A surprising number of construction employees are frequent users of alcohol and drugs. Among full-time construction workers 18 to 64, 11.6 percent are considered heavy drug users, with 16.5 percent considered heavy alcohol users and 14.3 percent having a substance use disorder.
While employers generally avoid telling employees what they can do during off hours, it’s also important to make sure your workplace is as safe as possible. And for your job-site to remain safe, you’ll want to create policies and procedures that minimize the potential for drug use to impact your construction activities.
Why Drugs Are a Problem for Construction Job-Sites
Drug use on and away from your construction job-site can be a problem for several reasons.
· Intoxication and safety. For starters, if an employee shows up to work intoxicated by alcohol or another cognitively impairing substance, they’re not going to be able to operate safely. These types of illicit substances can impair your judgment, delay your reaction time, distort your sensory perceptions, and interfere with your thinking and physical movements in countless ways. Safety is already difficult to maintain in a sober environment; it’s even more difficult to maintain in an environment where one or more people are intoxicated. Also, even if an employee is sober, frequent drug use can leave them feeling tired or impaired generally.
· Productivity and efficiency. Employees who use drugs and alcohol are more likely to be absent and are typically less productive than their sober counterparts. If you’re trying to meet a deadline or finish the project as efficiently as possible, employee drug use is going to stand in your way.
· Morale. Frequent substance abuse can also affect employee morale. If there’s even one member of the team frequently abusing alcohol and drugs, the other workers will likely notice; this may make them feel unsafe, make them feel like their employer is indifferent, or make them resentful that employees aren’t being treated fairly.
Creating a Drug-Free Construction Job-Site
How can you establish a drug-free construction job-site?
· Establish a written policy for your program. The first step of the process is establishing a written policy for your program. Be as clear and as detailed as possible in this document, and make sure all of your employees read and understand it. This document will outline your policy for dealing with issues related to substance use in and outside of the workplace; it’s up to you how strict you want to be. If you have a zero-tolerance policy, you may reserve the right to fire an employee if they fail a random drug test.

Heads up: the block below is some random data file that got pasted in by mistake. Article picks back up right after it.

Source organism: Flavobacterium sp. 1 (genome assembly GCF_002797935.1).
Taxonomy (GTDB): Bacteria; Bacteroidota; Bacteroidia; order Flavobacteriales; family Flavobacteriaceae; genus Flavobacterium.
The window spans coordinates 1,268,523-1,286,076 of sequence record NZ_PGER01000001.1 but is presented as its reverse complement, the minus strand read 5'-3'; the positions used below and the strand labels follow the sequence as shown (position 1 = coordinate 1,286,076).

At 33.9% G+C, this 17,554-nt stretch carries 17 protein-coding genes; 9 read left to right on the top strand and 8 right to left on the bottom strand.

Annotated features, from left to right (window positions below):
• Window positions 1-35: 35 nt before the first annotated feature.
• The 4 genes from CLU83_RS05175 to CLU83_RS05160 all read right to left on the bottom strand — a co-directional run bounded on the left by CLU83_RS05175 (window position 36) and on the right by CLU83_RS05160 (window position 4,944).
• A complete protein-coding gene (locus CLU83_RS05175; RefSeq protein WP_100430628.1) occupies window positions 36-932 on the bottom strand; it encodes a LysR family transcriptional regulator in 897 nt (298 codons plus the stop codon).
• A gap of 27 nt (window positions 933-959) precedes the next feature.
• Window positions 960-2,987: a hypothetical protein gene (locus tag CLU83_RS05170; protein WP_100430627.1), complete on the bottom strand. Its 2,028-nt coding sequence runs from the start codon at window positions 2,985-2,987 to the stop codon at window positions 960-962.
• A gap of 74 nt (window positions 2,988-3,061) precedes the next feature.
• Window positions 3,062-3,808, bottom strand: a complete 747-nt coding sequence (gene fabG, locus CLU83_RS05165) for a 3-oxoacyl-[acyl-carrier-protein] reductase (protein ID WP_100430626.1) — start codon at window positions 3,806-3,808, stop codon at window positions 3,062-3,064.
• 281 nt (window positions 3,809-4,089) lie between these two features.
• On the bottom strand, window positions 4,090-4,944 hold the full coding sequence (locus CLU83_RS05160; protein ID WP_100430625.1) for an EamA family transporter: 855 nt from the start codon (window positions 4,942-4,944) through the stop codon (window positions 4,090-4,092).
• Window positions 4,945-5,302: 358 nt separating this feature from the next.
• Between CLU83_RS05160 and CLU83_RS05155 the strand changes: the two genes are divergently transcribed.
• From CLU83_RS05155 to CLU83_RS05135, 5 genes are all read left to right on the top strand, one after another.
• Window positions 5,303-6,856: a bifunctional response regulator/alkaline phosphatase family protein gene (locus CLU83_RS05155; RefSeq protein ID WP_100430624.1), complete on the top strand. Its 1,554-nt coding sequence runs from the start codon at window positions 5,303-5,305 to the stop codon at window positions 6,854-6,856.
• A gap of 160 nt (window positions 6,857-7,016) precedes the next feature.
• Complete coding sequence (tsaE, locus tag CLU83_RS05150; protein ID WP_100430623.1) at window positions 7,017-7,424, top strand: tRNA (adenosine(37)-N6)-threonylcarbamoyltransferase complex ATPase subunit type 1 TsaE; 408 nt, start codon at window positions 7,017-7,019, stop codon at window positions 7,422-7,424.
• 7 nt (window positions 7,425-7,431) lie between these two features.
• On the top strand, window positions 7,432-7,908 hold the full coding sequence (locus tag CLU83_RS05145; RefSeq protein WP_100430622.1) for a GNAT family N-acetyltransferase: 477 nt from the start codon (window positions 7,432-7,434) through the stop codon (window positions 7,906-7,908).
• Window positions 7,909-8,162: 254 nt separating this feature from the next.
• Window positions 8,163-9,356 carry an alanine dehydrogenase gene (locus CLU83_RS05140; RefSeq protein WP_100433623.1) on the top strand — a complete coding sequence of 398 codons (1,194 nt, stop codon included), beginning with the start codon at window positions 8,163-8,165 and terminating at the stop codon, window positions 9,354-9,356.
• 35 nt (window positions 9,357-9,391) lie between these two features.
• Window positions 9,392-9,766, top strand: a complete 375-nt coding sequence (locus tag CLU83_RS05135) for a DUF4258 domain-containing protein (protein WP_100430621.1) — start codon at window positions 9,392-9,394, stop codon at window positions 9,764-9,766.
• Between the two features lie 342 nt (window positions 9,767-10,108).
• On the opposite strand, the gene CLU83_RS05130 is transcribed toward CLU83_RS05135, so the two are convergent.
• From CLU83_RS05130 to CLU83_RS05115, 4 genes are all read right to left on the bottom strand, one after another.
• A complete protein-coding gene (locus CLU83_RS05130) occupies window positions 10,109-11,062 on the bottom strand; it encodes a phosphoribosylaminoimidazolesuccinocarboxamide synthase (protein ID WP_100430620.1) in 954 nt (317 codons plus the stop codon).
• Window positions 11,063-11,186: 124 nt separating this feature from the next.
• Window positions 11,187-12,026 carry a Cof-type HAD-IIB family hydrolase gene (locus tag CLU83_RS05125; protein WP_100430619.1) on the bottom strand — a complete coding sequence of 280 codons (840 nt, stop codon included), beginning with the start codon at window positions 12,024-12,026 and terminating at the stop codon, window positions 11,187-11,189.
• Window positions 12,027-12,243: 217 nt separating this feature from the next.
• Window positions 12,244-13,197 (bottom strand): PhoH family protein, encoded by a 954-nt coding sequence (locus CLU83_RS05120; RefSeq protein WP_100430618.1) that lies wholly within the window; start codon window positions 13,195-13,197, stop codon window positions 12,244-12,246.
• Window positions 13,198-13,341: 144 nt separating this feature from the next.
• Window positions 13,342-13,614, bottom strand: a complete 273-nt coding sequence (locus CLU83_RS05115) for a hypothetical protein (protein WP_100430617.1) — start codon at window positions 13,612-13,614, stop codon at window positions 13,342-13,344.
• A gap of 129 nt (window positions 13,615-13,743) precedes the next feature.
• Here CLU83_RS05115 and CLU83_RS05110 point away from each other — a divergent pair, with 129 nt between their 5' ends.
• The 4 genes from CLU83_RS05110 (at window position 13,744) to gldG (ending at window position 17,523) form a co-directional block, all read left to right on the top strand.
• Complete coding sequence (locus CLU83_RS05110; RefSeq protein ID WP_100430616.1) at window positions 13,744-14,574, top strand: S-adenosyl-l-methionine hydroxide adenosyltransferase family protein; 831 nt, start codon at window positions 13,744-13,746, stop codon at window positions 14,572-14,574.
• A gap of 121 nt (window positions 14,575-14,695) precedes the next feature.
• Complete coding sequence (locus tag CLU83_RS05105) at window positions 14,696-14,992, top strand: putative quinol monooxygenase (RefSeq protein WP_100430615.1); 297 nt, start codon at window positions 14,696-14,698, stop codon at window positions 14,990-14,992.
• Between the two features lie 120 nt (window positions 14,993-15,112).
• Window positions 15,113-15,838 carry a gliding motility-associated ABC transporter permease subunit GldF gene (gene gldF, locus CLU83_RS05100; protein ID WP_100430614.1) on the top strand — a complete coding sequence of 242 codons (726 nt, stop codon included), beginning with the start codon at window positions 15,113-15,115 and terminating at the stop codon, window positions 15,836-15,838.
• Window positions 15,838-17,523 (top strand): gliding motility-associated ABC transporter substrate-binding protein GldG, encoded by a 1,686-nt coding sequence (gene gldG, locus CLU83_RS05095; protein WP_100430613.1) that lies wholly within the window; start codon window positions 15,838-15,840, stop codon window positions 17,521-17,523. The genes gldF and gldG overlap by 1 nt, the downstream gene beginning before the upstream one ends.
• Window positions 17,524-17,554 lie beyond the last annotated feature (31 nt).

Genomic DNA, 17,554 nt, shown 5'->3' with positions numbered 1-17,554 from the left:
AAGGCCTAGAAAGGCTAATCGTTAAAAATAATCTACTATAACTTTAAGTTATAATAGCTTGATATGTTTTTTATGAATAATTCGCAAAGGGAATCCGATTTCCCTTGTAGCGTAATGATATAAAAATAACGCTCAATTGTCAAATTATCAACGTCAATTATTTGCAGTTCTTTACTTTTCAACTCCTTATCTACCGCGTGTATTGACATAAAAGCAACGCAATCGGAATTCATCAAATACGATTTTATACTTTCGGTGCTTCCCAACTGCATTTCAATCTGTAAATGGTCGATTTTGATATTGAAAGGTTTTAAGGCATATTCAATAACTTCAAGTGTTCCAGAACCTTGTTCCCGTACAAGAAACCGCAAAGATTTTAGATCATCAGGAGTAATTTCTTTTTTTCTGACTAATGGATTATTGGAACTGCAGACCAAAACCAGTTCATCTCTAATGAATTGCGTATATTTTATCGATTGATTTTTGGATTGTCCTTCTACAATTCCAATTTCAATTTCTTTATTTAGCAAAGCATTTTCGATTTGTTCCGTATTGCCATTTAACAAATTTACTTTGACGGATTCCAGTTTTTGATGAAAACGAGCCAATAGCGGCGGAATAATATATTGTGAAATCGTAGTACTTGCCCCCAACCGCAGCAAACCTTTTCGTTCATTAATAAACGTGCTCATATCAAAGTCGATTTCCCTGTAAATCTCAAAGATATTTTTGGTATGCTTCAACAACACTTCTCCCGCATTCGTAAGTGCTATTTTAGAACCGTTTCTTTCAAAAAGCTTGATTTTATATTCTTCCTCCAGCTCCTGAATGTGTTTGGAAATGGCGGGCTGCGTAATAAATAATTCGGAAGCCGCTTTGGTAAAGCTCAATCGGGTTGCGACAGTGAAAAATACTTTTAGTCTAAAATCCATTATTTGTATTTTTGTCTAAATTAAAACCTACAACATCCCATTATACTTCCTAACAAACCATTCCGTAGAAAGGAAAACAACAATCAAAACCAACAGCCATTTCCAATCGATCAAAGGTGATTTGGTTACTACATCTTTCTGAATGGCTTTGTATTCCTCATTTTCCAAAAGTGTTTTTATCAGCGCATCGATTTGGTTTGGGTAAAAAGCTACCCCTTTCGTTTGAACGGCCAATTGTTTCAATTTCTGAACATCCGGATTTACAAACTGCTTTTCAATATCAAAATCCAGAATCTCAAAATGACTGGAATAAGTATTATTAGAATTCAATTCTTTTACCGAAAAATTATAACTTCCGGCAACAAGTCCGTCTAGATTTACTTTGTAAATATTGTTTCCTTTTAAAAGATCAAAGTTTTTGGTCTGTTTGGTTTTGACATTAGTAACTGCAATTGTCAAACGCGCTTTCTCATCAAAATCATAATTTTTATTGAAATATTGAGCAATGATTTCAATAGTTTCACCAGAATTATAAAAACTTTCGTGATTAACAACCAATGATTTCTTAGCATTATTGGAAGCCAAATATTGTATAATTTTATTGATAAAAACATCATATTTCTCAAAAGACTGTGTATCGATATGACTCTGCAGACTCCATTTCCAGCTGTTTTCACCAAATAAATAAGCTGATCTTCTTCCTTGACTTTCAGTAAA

· Educate employees. Next, educate your employees on the dangers of substance use and the importance of maintaining a safe construction environment. When employees fully realize the consequences of substance abuse, they’ll be less likely to indulge.
· Train your supervisors. It’s also important to educate and train your supervisors on how to detect the signs that someone is using illicit substances. If supervisors can notice aberrant behavioral patterns proactively, they can remove problematic employees from the job-site before any accidents can occur.
· Consider providing employee assistance programs (EAPs). Employee assistance programs (EAP) are resources designed to help employees who may be struggling with drug or alcohol use. If available, EAPs can provide further education to employees, connect them with community resources, and support them on their journey to sobriety. These programs aren’t mandatory, but they can be helpful for employees genuinely struggling with a substance use disorder.
· Consider implementing drug testing. There are many types of drug testing you can implement. For example, you could implement random testing, which is done on random individuals and at random intervals. This approach is best if you’re trying to establish a zero-tolerance policy. You could also implement reasonable suspicion testing, testing only people you reasonably suspect might be using drugs or alcohol on the job. Another option is to implement post-accident testing – only testing a person after an accident. Just make sure your drug testing practices are compliant with all applicable laws and regulations, including OSHA guidelines.
· Allow employees to return to work only when truly ready. If an employee was removed from the job-site or disciplined because of drug or alcohol use, don’t allow them back to work until you’re confident they’re truly ready. A return-to-duty test or follow-up drug test can help you feel more confident bringing an employee back onto the job-site; your employee needs to demonstrate that the substance use will no longer be a problem.
Maintaining a drug free job-site can keep everyone in your construction company safer and more productive. With the help of a more specific policy, employee education programs, EAPs, and a sensible approach to drug testing, you should be in a much better position to maintain a healthy workplace environment.